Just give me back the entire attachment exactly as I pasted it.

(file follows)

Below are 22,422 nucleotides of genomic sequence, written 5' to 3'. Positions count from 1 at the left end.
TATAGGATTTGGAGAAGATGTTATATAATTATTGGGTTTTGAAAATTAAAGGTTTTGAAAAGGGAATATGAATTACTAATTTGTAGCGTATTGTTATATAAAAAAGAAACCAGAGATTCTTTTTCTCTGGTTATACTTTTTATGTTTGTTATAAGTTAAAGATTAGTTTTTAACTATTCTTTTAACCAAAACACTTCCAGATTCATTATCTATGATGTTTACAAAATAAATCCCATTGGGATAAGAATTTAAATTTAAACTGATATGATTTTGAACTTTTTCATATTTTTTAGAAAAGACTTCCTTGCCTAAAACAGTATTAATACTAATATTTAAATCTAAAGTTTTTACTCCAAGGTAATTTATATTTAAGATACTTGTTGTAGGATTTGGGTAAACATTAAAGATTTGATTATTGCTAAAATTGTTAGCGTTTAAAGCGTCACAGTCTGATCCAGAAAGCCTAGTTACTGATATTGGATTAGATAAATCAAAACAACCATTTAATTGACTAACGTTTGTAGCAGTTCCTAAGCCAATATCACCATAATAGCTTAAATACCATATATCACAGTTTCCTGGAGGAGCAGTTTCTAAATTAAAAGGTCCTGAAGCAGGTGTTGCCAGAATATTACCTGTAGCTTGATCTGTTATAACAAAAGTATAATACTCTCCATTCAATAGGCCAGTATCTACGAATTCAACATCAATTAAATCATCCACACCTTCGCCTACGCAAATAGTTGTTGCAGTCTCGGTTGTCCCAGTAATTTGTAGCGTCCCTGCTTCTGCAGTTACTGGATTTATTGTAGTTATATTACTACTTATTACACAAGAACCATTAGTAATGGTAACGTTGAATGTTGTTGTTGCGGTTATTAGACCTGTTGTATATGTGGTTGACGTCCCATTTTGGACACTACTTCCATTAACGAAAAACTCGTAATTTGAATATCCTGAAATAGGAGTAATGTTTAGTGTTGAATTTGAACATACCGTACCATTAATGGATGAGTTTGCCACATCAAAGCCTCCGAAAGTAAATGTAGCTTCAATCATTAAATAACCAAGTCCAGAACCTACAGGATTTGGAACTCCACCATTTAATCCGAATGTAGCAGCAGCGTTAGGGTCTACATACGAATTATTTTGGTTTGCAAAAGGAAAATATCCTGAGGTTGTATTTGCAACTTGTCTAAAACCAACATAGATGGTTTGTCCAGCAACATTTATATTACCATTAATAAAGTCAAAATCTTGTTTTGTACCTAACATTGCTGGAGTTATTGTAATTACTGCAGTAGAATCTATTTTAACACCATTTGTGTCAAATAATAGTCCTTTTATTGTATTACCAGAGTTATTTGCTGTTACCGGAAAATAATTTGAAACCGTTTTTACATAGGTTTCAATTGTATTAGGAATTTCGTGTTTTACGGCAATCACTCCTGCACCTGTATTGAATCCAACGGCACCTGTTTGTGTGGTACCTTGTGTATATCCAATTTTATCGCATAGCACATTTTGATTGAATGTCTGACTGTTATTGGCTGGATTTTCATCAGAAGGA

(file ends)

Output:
Below are 22,422 nucleotides of genomic sequence, written 5' to 3'. Positions count from 1 at the left end.
TATAGGATTTGGAGAAGATGTTATATAATTATTGGGTTTTGAAAATTAAAGGTTTTGAAAAGGGAATATGAATTACTAATTTGTAGCGTATTGTTATATAAAAAAGAAACCAGAGATTCTTTTTCTCTGGTTATACTTTTTATGTTTGTTATAAGTTAAAGATTAGTTTTTAACTATTCTTTTAACCAAAACACTTCCAGATTCATTATCTATGATGTTTACAAAATAAATCCCATTGGGATAAGAATTTAAATTTAAACTGATATGATTTTGAACTTTTTCATATTTTTTAGAAAAGACTTCCTTGCCTAAAACAGTATTAATACTAATATTTAAATCTAAAGTTTTTACTCCAAGGTAATTTATATTTAAGATACTTGTTGTAGGATTTGGGTAAACATTAAAGATTTGATTATTGCTAAAATTGTTAGCGTTTAAAGCGTCACAGTCTGATCCAGAAAGCCTAGTTACTGATATTGGATTAGATAAATCAAAACAACCATTTAATTGACTAACGTTTGTAGCAGTTCCTAAGCCAATATCACCATAATAGCTTAAATACCATATATCACAGTTTCCTGGAGGAGCAGTTTCTAAATTAAAAGGTCCTGAAGCAGGTGTTGCCAGAATATTACCTGTAGCTTGATCTGTTATAACAAAAGTATAATACTCTCCATTCAATAGGCCAGTATCTACGAATTCAACATCAATTAAATCATCCACACCTTCGCCTACGCAAATAGTTGTTGCAGTCTCGGTTGTCCCAGTAATTTGTAGCGTCCCTGCTTCTGCAGTTACTGGATTTATTGTAGTTATATTACTACTTATTACACAAGAACCATTAGTAATGGTAACGTTGAATGTTGTTGTTGCGGTTATTAGACCTGTTGTATATGTGGTTGACGTCCCATTTTGGACACTACTTCCATTAACGAAAAACTCGTAATTTGAATATCCTGAAATAGGAGTAATGTTTAGTGTTGAATTTGAACATACCGTACCATTAATGGATGAGTTTGCCACATCAAAGCCTCCGAAAGTAAATGTAGCTTCAATCATTAAATAACCAAGTCCAGAACCTACAGGATTTGGAACTCCACCATTTAATCCGAATGTAGCAGCAGCGTTAGGGTCTACATACGAATTATTTTGGTTTGCAAAAGGAAAATATCCTGAGGTTGTATTTGCAACTTGTCTAAAACCAACATAGATGGTTTGTCCAGCAACATTTATATTACCATTAATAAAGTCAAAATCTTGTTTTGTACCTAACATTGCTGGAGTTATTGTAATTACTGCAGTAGAATCTATTTTAACACCATTTGTGTCAAATAATAGTCCTTTTATTGTATTACCAGAGTTATTTGCTGTTACCGGAAAATAATTTGAAACCGTTTTTACATAGGTTTCAATTGTATTAGGAATTTCGTGTTTTACGGCAATCACTCCTGCACCTGTATTGAATCCAACGGCACCTGTTTGTGTGGTACCTTGTGTATATCCAATTTTATCGCATAGCACATTTTGATTGAATGTCTGACTGTTATTGGCTGGATTTTCATCAGAAGGA